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Summary

Brought to you by Penguin.  

1914: young Anton Heideck has arrived in Vienna, eager to make his name as a journalist. While working part-time as a private tutor, he encounters Delphine, a woman who mixes startling candour with deep reserve. Entranced by the light of first love, Anton feels himself blessed. Until his country declares war on hers. 

1927: for Lena, life with a drunken mother in a small town has been impoverished and cold. She is convinced she can amount to nothing until a young lawyer, Rudolf Plischke, spirits her away to Vienna. But the capital proves unforgiving. Lena leaves her metropolitan dream behind to take a menial job at the snow-bound sanatorium, the Schloss Seeblick. 

1933: still struggling to come terms with the loss of so many friends on the Eastern Front, Anton, now an established writer, is commissioned by a magazine to visit the mysterious Schloss Seeblick. In this place of healing, on the banks of a silvery lake, where the depths of human suffering and the chances of redemption are explored, two people will see each other as if for the first time. 

Sweeping across Europe as it recovers from one war and hides its face from the coming of another, Snow Country is a landmark novel of exquisite yearnings, dreams of youth and the sanctity of hope. In elegant, shimmering prose, Sebastian Faulks has produced a work of timeless resonance. 

©2021 Sebastian Faulks (P)2021 Penguin Audio

What listeners say about Snow Country

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  • Overall
    3 out of 5 stars
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    3 out of 5 stars

Too much undigestible research

Sebastian Faulks is undoubtedly a good writer but I have found this failing in other of his novels which drags down the whole work. He's very good at creating historical and geographical cultures, scenarios and settings, and the background to this novel is certainly interesting and fresh. But the whole is ruined for me by undigested chunks of Faulks's research: dialogue is clunky and chunky with it , making the characters unrealistic and, above all, tedious. It's great to have a well researched topic (19th century ideas on treating various mental conditions and illnesses), but the skill as an author is in making it part of your dynamic characters - not crammed into their mouths, The research topic here has become the main character and that made Snow Country a failure for me.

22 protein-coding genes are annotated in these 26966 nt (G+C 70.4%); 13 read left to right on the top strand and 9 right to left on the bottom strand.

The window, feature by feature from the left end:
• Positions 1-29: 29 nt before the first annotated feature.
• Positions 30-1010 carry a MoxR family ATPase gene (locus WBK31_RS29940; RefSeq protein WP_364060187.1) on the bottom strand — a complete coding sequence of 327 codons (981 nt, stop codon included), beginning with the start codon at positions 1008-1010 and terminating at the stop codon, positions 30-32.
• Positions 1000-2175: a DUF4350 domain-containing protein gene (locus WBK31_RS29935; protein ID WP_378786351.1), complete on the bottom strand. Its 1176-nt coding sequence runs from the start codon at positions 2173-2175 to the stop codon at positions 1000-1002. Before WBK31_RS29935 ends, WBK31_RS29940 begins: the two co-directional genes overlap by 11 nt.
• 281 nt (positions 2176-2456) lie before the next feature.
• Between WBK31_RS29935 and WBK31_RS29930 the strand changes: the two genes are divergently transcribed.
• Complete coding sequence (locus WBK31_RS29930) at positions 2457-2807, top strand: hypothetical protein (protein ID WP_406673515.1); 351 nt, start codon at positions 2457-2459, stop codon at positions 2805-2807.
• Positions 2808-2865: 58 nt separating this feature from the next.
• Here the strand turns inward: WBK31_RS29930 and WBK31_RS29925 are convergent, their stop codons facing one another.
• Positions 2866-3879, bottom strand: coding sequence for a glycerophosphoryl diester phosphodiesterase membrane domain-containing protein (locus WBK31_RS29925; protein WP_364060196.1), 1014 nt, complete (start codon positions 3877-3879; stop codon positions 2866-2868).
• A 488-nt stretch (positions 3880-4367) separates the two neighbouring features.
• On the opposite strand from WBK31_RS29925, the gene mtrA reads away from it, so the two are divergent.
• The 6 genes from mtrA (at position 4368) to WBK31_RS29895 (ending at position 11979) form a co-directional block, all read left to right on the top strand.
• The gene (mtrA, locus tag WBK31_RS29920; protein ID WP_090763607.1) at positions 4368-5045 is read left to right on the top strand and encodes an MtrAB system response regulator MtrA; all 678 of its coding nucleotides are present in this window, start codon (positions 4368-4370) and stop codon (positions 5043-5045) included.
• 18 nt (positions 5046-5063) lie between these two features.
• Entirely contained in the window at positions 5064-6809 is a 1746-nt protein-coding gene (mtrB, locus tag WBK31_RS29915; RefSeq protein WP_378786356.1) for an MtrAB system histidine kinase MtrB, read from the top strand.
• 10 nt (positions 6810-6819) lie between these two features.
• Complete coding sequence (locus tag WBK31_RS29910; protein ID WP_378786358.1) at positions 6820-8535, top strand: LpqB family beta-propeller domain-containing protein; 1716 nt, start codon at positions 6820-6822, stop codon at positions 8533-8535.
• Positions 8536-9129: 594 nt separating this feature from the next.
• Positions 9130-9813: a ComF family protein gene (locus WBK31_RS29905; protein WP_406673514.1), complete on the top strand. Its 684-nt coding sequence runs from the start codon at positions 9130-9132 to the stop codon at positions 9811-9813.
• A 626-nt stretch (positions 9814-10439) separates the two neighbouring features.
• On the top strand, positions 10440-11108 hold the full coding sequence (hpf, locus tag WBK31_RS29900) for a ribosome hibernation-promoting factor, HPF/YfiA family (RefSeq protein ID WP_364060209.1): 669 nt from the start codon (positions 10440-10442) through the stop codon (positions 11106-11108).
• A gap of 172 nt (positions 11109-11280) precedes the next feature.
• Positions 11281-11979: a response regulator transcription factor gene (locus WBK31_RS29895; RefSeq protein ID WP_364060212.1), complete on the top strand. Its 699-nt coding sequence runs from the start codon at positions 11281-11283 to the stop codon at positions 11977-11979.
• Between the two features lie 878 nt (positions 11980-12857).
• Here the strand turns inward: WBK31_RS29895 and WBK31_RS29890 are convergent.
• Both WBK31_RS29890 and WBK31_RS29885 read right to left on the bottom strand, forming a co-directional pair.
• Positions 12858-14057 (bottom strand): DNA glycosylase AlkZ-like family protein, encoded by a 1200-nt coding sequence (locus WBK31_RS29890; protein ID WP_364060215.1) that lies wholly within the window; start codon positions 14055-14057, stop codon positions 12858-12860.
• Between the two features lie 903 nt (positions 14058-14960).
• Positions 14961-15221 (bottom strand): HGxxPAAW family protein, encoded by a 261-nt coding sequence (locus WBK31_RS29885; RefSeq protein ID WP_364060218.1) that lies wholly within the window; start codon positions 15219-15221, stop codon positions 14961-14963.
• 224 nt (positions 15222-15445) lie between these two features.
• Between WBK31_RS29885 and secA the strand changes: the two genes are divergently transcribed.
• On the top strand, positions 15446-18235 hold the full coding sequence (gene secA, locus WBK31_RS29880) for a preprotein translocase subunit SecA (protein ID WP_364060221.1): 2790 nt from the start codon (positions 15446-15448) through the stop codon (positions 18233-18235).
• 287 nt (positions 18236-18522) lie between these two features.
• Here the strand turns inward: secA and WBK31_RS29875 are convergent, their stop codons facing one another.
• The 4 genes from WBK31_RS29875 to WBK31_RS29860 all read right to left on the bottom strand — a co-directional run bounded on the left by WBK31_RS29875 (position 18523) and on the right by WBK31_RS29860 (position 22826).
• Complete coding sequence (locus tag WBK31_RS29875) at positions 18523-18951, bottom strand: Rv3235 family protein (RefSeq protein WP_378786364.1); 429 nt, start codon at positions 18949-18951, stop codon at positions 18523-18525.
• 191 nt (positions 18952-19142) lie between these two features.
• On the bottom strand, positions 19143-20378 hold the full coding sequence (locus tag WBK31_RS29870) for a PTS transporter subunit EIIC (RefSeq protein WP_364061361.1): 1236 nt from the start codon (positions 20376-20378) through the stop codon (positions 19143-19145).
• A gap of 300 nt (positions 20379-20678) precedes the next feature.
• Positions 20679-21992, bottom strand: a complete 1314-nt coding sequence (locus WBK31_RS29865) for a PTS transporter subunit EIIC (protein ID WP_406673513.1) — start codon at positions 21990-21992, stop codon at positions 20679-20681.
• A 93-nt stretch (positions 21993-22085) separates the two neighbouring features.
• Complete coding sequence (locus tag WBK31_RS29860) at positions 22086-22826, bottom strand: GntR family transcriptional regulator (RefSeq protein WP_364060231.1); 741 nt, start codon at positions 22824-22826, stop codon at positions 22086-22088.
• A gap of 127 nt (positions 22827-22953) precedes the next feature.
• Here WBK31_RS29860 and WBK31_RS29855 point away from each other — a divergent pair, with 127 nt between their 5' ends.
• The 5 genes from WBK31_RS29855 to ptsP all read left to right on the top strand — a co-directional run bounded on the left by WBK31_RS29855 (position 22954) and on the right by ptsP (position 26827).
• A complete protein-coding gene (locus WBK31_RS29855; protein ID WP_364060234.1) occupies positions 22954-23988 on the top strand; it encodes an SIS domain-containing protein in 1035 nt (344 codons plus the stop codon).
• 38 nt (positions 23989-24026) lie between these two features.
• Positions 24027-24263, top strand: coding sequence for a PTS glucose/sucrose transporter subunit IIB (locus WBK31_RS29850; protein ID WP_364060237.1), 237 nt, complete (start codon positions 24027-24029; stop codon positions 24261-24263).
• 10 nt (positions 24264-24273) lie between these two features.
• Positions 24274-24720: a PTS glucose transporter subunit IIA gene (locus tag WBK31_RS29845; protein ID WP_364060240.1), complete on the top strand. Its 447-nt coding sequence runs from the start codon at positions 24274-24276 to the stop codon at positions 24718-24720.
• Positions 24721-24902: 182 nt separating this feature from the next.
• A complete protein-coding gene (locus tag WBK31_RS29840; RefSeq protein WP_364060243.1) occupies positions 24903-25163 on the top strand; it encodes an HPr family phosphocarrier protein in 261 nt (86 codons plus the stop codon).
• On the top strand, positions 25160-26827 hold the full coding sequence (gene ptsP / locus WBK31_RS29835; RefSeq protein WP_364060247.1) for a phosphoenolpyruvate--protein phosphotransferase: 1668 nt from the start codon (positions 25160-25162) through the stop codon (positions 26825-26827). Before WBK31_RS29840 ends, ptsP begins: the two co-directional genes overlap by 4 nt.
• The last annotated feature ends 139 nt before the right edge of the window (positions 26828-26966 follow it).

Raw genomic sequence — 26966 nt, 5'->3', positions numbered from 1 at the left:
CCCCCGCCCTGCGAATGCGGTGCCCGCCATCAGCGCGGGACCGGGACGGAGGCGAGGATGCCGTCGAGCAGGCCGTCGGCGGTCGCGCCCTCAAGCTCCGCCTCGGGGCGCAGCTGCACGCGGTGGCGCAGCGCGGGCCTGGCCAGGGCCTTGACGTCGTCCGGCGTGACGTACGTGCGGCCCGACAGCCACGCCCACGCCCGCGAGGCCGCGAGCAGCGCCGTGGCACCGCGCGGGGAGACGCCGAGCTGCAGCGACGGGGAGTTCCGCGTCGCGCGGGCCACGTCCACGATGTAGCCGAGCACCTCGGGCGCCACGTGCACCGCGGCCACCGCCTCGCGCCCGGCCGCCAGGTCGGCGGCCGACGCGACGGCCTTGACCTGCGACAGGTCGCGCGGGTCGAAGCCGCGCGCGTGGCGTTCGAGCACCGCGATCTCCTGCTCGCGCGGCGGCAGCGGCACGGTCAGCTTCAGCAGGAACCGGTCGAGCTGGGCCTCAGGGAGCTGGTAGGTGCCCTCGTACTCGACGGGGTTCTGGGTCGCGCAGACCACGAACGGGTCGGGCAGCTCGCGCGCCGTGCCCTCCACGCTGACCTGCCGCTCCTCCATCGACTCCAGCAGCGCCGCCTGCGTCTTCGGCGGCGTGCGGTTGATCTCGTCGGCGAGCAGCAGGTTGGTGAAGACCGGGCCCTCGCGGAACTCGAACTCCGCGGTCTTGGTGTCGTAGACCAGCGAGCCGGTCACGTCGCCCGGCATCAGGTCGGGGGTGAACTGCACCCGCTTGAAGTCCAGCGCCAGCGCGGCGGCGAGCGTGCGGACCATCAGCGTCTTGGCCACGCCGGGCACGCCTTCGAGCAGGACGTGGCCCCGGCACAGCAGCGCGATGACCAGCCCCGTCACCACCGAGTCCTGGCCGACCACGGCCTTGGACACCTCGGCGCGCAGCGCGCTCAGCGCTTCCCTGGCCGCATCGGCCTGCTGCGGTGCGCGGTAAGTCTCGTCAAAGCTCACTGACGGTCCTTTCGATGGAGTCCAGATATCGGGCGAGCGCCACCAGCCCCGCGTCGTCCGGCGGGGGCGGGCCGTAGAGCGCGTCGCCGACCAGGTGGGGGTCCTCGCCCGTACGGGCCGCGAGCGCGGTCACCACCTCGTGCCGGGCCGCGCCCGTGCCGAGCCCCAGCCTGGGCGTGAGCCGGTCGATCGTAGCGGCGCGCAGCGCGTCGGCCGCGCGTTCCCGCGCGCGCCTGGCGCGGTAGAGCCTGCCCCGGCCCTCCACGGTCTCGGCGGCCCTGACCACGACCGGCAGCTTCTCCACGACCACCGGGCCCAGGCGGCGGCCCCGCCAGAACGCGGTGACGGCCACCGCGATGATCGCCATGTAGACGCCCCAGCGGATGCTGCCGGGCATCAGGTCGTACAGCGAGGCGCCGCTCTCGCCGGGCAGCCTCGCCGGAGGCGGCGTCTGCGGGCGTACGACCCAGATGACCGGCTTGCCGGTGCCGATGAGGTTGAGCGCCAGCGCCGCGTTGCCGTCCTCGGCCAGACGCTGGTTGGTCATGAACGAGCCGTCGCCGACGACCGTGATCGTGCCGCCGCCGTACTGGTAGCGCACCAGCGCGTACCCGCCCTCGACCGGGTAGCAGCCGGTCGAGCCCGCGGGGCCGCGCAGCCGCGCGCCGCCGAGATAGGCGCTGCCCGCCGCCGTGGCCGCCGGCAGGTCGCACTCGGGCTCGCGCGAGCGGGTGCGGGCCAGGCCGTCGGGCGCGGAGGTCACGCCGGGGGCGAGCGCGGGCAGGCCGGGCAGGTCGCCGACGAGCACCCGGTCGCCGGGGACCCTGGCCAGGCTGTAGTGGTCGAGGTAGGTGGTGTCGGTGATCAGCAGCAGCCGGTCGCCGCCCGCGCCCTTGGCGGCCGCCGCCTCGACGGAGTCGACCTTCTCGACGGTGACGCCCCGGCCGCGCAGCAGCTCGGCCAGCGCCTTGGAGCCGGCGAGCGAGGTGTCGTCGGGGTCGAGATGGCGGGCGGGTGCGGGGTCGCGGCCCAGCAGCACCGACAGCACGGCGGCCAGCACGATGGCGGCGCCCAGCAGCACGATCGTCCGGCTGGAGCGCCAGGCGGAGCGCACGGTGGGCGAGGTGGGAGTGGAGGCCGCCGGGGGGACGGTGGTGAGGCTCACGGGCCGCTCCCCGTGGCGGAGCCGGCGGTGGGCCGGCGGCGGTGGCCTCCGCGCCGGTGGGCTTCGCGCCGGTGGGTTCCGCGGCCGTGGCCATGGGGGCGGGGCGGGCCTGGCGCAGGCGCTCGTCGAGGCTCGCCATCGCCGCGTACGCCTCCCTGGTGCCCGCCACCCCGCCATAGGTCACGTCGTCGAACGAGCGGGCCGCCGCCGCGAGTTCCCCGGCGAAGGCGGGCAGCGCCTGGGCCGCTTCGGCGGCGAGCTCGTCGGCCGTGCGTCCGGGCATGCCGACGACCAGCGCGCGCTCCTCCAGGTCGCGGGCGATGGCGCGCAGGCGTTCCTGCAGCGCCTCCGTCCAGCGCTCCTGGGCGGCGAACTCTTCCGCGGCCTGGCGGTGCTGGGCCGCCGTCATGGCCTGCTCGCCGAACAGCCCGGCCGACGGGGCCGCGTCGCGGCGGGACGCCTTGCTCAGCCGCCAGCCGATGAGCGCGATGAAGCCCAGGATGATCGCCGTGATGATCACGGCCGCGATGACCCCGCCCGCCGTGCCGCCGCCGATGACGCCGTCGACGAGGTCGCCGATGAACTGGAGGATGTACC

The narration was fine, but couldn't make up for the tedious sections.
Faulks obviously doesn't want to lose all that he has researched, (which is understandable) but he really does need to heavily edit his own work!

3 people found this helpful

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Disappointed

This is not Faulkes' best work and the audiobook is further undermined by strangely mannered narration.

2 people found this helpful

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Location

Precision of details gave enormous pleasure and prompted recall of encountering that area.Plot was ok but female characters unconvincing.Philosophy and psychological stuff sadly tedious.

1 person found this helpful

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Not Quite

There is a desperation from the author to write a moral tale. A tale where love conquers all.
But it is too simple, too obvious.
The strength of the novel is in its minor characters, the vignettes of life offered. The book centre is hollow and too thin to carry the rest.

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The narrator of Snow Country

spoilt the enjoyment of this well written book.
Poor voice changes and all in all couldn't give objective review of the content as narrator ruined it .

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Brilliant

Really enjoyed this moving story. A follow on from human traces, loved reading what the characters had become.

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Terrible... uninteresting characters; story line tried to bring in the war without affect giving little effect.

Narrator was awful as she made anton sound like an old man. Hard to distinguish the females fro each other. Very little description of characters... flat all around

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Moments of brilliance, but generally tough going.

My least favourite Audible book to date. Interesting, but very long drawn out .

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Beautiful writing

As always, Sebastian Faulkes writes wonderfully well. A tender love story with much of his philosophy wrapped into it. As I was listening I thought how extraordinary that he has such an understanding of those war years in all his books - as though he lived them. Then there are whole pieces that he writes about reincarnation or collective conciousness. Maybe that's a hint?
Also wonderfully read.